The Man Who Fathered Me

The man who fathered me
often lacked diplomacy
and seldom showed he cared.

He worked long hours, not skipping a beat
but at day’s end would make his retreat
to a dimly lit bar, to imbibe and to share.

With his friends he’d cavort
but they weren’t the sort
he’d pal around with at any other time.

He’d head home when he was done.
Deal with a wife who felt shunned,
then would pass out in his chair before nine.

He wasn’t permissive, abusive or absent
and there were good times and special events,
like vacations and Christmas Day.

But though in body he’d be there,
his thoughts were often elsewhere
and though amongst us, he’d seem far away.

He and Mom split after I left home
finally having that life alone
that he seemed often to reflect upon

And yet when he died years later
I recall how I didn’t feel bitter.
‘Cause I am after all his Son

In happier times. Me in dad’s lap. Circa 1952

11 responses to “The Man Who Fathered Me

  1. Life’s story: wishing, a bit of regret, acceptance and forgiveness. We all want our parents to be who we want them to be and few reach our expectations . Nicely done LB!

    • Dad was neither good nor bad. He was, well … just Dad. He didn’t abandon us but you always felt that he was only there at the periphery. Not overly involved but just within reach at most given moments.

    • The lesson I learned from my Dad for the most part Hans was not to imitate him in his relationship with his kids. I can’t ever recall him expressing his love for us but then he seldom expressed emotion in most circumstances. My kids have frequently heard me tell them and their mother that I love them.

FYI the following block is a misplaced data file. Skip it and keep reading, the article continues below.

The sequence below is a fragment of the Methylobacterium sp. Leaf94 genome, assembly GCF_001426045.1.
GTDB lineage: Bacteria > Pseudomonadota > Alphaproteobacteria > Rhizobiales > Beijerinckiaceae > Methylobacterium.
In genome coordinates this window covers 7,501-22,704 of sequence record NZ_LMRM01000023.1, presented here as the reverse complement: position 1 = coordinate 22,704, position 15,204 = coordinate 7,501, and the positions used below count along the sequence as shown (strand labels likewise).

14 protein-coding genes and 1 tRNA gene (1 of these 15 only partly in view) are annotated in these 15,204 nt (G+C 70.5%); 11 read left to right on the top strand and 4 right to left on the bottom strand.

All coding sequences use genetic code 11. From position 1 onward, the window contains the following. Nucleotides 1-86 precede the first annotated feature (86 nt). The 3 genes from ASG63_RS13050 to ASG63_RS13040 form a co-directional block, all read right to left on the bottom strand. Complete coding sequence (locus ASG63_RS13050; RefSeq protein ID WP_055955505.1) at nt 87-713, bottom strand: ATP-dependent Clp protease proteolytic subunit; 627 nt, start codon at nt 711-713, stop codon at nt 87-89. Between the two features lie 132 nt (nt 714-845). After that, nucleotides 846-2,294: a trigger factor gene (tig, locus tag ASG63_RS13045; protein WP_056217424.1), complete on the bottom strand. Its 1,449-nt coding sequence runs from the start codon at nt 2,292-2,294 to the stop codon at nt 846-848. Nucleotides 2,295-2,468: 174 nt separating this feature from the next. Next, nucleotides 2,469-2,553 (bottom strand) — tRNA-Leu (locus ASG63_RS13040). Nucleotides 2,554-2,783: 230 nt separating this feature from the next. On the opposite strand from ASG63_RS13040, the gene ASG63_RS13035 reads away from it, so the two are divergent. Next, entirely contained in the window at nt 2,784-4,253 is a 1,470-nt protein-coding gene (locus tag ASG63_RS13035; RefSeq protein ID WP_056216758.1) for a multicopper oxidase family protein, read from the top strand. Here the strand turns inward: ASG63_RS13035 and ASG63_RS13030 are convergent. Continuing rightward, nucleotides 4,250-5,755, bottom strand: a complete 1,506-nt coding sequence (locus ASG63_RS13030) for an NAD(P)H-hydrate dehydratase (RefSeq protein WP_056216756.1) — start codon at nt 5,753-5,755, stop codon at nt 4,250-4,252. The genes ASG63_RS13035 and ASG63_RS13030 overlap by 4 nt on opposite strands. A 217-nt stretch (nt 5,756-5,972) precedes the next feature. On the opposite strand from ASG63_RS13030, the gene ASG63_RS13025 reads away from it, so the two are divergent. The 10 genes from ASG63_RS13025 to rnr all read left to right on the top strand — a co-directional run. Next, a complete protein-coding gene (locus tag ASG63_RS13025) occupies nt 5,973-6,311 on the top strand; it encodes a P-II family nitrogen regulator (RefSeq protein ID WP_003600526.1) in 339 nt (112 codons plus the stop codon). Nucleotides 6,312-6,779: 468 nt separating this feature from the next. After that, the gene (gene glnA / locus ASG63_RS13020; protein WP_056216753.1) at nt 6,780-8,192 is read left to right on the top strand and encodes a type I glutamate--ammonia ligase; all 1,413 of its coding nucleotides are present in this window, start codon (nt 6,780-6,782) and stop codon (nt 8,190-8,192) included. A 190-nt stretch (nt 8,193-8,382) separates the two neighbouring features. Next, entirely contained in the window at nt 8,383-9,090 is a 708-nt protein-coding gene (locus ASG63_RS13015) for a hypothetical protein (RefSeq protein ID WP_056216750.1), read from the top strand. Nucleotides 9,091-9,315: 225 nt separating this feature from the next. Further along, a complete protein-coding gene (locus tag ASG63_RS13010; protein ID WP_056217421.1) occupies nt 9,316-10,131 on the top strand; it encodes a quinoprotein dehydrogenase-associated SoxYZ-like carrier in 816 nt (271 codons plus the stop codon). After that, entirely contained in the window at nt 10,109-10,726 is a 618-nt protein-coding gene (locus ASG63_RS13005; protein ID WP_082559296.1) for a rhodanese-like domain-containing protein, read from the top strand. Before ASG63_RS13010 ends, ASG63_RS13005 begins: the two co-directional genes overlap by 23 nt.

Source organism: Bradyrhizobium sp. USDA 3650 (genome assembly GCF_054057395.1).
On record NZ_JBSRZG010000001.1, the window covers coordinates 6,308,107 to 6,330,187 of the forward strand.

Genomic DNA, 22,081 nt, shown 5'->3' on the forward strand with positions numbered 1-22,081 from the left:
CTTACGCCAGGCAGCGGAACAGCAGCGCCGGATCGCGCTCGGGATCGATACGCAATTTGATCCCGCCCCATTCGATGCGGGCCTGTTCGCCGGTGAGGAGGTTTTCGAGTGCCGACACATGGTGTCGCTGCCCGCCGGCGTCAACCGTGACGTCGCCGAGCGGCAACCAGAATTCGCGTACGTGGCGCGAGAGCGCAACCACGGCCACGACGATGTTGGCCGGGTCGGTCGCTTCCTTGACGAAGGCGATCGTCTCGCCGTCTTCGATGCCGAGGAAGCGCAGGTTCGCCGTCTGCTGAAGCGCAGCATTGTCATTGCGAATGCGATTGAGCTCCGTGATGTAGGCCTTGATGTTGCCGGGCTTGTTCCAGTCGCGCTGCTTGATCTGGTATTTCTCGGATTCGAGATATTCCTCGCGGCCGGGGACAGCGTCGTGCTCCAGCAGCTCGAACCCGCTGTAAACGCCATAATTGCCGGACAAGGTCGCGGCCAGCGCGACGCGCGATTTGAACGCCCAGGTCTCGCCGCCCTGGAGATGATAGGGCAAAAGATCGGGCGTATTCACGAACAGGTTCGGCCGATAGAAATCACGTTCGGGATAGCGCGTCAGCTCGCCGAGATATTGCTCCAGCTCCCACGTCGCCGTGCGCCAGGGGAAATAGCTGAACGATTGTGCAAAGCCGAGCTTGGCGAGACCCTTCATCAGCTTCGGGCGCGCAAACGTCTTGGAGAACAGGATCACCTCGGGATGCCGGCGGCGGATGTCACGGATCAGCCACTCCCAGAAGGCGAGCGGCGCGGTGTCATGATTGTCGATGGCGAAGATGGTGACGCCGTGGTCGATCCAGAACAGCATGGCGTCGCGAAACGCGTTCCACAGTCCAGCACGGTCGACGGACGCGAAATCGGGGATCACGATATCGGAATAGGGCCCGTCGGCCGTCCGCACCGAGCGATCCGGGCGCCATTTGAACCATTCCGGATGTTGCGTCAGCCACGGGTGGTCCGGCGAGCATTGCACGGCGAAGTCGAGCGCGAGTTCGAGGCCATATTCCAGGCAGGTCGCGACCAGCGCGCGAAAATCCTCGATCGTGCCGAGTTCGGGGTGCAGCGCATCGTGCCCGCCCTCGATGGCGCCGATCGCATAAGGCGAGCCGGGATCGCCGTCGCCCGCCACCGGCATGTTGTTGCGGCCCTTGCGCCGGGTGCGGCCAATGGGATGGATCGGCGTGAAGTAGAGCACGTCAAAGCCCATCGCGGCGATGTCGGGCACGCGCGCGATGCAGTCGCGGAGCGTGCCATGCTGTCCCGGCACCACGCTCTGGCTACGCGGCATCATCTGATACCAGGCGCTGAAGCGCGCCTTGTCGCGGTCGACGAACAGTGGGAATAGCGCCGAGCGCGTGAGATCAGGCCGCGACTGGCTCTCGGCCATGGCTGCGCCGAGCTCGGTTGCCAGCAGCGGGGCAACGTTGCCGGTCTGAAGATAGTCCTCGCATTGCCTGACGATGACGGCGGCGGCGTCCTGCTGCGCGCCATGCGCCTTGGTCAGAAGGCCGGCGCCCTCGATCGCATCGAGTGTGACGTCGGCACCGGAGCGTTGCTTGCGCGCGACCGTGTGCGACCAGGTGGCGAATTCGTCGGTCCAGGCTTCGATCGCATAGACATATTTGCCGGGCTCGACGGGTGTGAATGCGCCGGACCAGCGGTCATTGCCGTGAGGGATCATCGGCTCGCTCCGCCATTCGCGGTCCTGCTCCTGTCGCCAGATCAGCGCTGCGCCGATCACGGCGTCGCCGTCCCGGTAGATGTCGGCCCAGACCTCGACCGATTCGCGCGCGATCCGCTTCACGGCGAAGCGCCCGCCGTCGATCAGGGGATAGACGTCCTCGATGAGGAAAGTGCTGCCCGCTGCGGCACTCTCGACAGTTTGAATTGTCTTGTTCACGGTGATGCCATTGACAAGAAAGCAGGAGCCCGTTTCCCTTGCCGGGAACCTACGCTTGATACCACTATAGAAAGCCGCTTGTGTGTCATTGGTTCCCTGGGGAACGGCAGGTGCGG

2. The mark (or at least one mark) of a grown up person is accepting that their parents were highly flawed individuals who simply did the best they knew how, and had good intentions. I know this to be the case with both my parents. To accept, and hope to do better is, after all a good lesson in life. It is a bittersweet day in many respects, as is Mother’s day. Life is what you make of it, not what is made for you by others. I know oh so many “adults” who still blame their parents for their lousy lives. It does them no real disservice and certainly doesn’t move forward either. Thanks for sharing.

  3. Very nice, Larry. That’s a frank appraisal of your Dad – and a very even handed one. In our later years, we do find the ability to forgive and let go, don’t we?

    • Thanks Jean. Perhaps I should have written nothing since my relationship wasn’t like many who had a very close and personal one with their father’s. But then again, mine wasn’t the worst as it perhaps has been for many children who were abandoned or abused. There are those I think who can identify with a father like mine without thinking negatively about them.

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